This time each year, we honor the Constitution of the United States. This foundational document, created September 17, 1787, and the Bill of Rights that quickly amended it have safeguarded the freedom of Americans for more than two centuries. However, over the years, it has been further modified, misinterpreted, and even ignored entirely. As I wrote last year in remembrance of the Republic, “the United States they created was not quite the nation we know today.” And in this, the first year CE (COVID Era), that statement rings truer than any of us could have imagined this time last year.
From the lockdowns and business closures to the mask-wearing and social distancing ordinances, leaders at all levels of government across the nation have been flexing their authoritarian muscles since the pandemic declaration. As seems to always be the case, the crisis was quickly used to justify more government authority in the lives of the people – for our own good, of course. Ostensibly this is temporary – but is it? When was the last time the government took more power for itself to see us through a crisis – whether the government solution worked or not – and then actually relinquished that power?
In the COVID Era, we have thousands of private businesses closed and millions of Americans living off government benefits. Schools are finally reopening and some of the unemployed are returning to work, but at what cost? Many schools have pushed parents out of the equation as much as possible, and some colleges are holding education hostage by requiring students surrender more of their freedoms than ever before. As Liberty Nation’s Laura Valkovic explained in August, one college in Michigan requires every student to install an app that tracks their location and reports them if they leave campus. Another Michigan institution wants students to wear a device that measures vital signs and comes with a handy Bluetooth contact-tracing feature.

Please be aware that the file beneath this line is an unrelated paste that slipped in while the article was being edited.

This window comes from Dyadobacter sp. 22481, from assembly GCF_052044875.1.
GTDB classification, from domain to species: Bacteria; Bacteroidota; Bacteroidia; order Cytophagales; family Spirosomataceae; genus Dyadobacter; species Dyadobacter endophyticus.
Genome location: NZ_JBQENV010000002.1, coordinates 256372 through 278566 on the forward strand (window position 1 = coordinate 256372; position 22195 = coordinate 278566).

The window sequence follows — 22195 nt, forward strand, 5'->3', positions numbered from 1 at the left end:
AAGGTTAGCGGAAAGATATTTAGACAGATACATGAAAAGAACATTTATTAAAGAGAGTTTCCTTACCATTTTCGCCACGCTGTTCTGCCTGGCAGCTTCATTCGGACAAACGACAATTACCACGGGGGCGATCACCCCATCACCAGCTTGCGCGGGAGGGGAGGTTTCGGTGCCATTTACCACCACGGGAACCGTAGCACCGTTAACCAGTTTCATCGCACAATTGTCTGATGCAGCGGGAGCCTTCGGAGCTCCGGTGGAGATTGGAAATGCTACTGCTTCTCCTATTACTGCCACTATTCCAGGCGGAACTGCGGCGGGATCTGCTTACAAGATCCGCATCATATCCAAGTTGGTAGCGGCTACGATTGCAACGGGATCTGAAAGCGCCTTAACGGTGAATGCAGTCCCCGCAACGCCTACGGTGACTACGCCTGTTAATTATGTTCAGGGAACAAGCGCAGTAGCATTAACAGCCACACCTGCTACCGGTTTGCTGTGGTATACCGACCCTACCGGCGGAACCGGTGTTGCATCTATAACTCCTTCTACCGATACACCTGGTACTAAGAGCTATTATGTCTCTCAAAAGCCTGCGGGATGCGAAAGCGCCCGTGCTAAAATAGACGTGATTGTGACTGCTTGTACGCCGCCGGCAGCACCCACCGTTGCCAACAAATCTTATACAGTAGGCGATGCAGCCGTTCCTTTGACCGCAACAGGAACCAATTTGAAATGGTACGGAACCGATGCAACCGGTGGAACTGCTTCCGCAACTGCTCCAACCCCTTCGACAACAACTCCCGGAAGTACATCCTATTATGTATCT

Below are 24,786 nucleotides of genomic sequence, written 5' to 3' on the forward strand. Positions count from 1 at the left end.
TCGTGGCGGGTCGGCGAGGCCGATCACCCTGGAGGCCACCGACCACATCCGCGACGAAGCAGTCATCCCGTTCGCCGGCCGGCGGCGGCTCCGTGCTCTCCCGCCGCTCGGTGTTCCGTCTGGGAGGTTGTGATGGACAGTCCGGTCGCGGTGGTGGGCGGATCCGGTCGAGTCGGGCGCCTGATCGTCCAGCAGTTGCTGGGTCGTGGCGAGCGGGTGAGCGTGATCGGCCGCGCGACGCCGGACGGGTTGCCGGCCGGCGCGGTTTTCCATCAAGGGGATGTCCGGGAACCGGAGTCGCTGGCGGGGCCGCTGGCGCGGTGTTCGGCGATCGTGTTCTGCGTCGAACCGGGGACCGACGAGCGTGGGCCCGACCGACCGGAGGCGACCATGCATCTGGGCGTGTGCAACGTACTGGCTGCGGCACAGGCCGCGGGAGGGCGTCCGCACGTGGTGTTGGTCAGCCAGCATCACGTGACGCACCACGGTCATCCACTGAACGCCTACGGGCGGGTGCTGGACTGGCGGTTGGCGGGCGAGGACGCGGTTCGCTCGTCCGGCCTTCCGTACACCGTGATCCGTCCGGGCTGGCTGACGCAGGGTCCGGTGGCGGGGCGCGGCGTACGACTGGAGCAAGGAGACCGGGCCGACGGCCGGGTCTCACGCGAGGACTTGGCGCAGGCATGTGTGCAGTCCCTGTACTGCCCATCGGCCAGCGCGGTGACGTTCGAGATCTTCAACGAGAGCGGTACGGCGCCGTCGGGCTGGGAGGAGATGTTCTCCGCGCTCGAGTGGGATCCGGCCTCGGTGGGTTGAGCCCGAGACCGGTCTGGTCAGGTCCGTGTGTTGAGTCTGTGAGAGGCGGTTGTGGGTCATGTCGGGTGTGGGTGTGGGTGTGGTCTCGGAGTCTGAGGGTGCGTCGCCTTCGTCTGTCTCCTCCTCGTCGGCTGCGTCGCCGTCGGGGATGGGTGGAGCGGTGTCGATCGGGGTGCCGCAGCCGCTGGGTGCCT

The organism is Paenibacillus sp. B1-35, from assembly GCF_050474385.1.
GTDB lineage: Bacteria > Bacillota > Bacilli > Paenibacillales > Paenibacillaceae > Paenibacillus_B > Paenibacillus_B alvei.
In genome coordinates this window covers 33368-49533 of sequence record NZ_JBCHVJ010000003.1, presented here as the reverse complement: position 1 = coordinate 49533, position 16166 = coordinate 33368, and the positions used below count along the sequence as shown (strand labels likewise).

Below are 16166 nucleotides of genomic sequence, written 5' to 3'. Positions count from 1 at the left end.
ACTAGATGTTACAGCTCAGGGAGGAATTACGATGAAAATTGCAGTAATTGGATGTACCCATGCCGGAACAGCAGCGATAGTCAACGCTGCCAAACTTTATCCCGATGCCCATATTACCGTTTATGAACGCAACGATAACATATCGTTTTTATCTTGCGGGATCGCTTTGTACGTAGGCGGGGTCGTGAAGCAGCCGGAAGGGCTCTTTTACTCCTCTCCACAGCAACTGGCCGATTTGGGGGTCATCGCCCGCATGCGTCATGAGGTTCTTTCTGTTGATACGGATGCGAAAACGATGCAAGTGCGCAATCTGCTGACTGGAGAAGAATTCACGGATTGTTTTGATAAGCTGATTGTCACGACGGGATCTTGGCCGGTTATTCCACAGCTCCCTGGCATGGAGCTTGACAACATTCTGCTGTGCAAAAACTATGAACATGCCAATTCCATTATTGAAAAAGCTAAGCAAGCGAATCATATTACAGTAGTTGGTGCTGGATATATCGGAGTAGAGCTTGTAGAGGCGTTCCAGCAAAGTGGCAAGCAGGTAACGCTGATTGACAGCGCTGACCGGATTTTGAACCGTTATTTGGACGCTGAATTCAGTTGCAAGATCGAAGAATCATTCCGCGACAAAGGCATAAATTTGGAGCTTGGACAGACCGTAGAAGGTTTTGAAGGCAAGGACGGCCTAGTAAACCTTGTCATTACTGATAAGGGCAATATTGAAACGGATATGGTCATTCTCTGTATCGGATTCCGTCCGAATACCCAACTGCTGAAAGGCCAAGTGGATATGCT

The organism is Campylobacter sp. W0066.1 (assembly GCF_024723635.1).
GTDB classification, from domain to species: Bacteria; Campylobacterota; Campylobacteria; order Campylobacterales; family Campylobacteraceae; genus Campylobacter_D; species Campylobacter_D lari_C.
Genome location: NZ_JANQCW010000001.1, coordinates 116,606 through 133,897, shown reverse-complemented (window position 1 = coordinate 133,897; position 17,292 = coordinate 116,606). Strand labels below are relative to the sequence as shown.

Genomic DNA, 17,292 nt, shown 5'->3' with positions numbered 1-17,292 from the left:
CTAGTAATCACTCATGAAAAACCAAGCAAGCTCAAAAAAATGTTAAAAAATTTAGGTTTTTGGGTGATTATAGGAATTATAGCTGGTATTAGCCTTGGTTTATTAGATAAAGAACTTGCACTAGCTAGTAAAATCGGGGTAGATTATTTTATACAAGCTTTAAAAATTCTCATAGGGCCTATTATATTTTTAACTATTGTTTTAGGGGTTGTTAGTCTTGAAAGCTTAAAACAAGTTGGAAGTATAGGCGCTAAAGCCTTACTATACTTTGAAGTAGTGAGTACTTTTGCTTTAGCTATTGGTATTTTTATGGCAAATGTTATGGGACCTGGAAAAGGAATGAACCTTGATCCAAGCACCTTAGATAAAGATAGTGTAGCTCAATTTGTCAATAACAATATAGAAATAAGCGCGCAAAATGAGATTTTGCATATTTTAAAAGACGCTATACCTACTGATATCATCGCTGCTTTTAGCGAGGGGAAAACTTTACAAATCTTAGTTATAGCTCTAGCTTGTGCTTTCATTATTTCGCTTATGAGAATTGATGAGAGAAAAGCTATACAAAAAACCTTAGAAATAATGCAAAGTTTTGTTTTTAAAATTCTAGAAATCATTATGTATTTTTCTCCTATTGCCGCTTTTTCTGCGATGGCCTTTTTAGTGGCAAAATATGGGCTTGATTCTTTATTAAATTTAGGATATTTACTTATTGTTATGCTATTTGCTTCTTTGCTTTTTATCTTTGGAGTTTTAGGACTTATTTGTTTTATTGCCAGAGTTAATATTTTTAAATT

This grasping for control should come as no surprise from the bastion of statist thought that is American academia. The real shock should be the Supreme Court – the body tasked with interpreting the Constitution and whether laws are in compliance with it – ruling against a church in what seems like a clear-cut violation of the First Amendment.
Steve Sisolak, the Democrat governor of Nevada, decided that churches could only seat 50 people at most, while casinos were free to operate at 50% capacity. Calvary Chapel offered to exceed the state recommendations for social distancing, if only they were allowed the same capacity as the casinos. With a sanctuary capable of seating 200 worshipers, Calvary Chapel wants simply to allow a maximum of 90, sitting 6 feet apart from each other and wearing masks. But the governor wouldn’t allow it, and the Supreme Court refused to help. As Liberty Nation’s Scott D. Cosenza wrote at the time, “Calvary Chapel Dayton Valley thought the Constitution would give them the same rights at least that casinos had. Four justices agreed, but only four, and so the churches must turn away their flock as bets are placed across town.”
As the year wears on, many wonder when – indeed, if – life will ever get back to normal. Some say that this or something like this may very well be the new normal. Those are dire warnings that must not go ignored. We know that governments have a tendency to gobble up more power and grow at every opportunity, but what can we do to stop it? Treasure Coast News, a USA Today affiliate out of Florida, has a wise suggestion for how to celebrate Constitution Day 2020: Remember and read the Constitution. Heck, don’t stop there. Read the Bill of Rights and the Declaration of Independence as well – then read the various letters and speeches of our Founding Fathers. Don’t allow the promise of government security erase the memory of what they fought for. Last year, I concluded that “In spite of those who would gladly trade individual liberty (and responsibility) for the security and care of the government, we haven’t entirely fallen back to being serfs to the crown … yet.”
This year, I am beginning to wonder.
Read more from James Fite.